you may have to change churches again. Believe me I have. We the Orthodox, still have a few good priests here that we can align ourselves for our salvation.

        Your bishop in the Orthodox diptychs of the One, Holy, Catholic and Apostolic Church?

        Btw, on the Fr. Hopko, not so called but in reality: a few years ago a priest’s wife fell asleep while he was hospitalized. They were in another jurisdiction, but Fr. Hopko went to the hospital room the day of the funeral, and he celebrated the full office for the priest, so that he could join in the prayers for his wife.

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          thanosloukas says:

          Dear Isa:

          The Church of Antioch was there! Get your facts straight and leave church politics where they belong.

          I think you should read the the so called treaty and closely look ta the “Attendees”.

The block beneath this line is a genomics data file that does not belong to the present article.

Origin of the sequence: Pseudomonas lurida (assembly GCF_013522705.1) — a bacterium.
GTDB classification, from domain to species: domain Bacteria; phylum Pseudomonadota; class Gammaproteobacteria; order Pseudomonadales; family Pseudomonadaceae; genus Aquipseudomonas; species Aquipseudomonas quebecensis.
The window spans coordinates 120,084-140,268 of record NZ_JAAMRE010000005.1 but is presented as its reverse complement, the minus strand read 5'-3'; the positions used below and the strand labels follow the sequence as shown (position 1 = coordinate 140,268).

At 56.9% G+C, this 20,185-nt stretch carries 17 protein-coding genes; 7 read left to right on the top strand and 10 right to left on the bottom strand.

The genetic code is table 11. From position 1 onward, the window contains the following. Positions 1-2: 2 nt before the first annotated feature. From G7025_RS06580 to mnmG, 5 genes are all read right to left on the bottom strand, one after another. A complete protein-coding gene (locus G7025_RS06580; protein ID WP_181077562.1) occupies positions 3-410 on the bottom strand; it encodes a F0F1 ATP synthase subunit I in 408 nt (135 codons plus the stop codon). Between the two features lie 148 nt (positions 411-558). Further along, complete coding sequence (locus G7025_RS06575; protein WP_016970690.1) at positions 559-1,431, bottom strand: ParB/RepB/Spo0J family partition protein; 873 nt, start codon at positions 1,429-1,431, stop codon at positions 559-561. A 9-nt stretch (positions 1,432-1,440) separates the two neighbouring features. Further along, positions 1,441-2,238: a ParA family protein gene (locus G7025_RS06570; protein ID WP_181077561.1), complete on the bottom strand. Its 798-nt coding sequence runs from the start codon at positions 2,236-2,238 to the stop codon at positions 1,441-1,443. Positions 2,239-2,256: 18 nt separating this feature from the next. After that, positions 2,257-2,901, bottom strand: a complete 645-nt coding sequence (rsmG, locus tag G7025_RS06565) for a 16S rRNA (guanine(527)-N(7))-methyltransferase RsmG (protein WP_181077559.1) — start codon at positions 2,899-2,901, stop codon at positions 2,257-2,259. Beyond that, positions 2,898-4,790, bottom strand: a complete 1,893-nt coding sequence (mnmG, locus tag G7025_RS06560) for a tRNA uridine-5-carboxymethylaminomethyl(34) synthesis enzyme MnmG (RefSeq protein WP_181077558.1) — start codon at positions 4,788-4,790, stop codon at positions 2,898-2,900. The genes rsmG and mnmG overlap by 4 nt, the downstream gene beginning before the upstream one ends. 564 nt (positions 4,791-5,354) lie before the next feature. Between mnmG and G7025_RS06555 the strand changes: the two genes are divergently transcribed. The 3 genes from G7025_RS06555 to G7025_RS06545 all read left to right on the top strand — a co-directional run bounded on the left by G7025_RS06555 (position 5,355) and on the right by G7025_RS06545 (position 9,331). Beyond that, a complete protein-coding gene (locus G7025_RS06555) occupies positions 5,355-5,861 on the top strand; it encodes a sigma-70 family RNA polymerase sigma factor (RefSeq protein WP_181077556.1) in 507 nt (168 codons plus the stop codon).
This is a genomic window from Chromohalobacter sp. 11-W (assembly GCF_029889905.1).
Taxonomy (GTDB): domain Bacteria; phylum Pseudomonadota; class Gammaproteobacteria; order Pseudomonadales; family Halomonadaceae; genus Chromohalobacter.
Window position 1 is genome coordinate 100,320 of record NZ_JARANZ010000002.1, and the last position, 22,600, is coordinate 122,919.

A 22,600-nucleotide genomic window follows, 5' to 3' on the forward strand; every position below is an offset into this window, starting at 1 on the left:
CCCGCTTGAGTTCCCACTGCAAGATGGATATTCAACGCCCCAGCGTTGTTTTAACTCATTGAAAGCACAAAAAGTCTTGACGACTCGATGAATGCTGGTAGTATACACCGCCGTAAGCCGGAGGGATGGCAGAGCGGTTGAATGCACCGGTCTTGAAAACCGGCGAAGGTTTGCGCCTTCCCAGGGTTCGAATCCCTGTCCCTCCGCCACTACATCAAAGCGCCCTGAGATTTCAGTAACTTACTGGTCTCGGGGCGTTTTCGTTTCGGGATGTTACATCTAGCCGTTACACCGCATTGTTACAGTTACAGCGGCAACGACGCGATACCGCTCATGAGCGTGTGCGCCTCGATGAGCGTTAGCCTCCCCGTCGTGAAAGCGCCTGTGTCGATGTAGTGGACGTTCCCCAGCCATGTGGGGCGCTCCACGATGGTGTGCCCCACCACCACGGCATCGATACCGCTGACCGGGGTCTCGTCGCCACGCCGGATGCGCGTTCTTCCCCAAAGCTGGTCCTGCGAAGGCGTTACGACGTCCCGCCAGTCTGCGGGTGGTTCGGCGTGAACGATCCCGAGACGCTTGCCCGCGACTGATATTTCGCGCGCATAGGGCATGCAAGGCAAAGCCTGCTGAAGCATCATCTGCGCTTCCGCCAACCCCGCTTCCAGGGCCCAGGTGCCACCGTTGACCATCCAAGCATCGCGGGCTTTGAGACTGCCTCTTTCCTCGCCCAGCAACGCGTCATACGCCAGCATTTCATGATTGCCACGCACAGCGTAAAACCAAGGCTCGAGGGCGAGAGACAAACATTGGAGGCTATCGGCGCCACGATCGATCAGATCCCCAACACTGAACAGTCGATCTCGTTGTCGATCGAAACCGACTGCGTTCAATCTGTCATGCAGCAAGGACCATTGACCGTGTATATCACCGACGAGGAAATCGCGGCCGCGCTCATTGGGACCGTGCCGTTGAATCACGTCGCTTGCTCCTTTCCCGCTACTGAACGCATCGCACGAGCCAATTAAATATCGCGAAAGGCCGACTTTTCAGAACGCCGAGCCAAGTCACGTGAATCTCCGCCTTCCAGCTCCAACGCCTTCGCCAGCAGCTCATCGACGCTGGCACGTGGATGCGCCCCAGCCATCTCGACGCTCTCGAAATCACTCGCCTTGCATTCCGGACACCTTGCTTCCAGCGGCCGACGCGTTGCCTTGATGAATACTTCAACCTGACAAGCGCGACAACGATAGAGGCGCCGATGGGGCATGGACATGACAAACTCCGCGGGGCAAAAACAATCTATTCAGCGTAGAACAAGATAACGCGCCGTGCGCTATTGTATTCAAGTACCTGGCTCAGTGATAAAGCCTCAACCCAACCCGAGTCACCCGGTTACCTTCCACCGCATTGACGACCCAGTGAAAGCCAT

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    Although we cannot know what the future will hold, it appears that the meme of failure appears to be coursing through the entire Episcopal Assembly project. For evidence of this growing perception of incipient failure, please go to Mark Stokoe’s excellent website http://www.ocanews.org and read the essay about the abortive rapprochment between the OCA’s Romanian episcopate and the Romanian patriarchal jurisdiction. Also, Bishop +Nikon of the OCA’s Albanian diocese laid down some firm markers against any type of unity that results in the loss of the OCA’s autocephaly.

Trackbacks

  1. [...] This statement by Fr. Hopko and the following comments present some good questions about the goal of the Episcopal Assembly and Orthodox administrative unity. Right now I wonder if it is best that when one jurisdiction misbehaves, that there remain another one to go to. But if we were united maybe corrections would be made more internally in a conciliar way, and there would be less opportunity for one rogue to lead others astray? I also kind of like the way reconciliation is occurring one jurisdiction at a time like seems to be happening with the OCA and ROCOR. [...]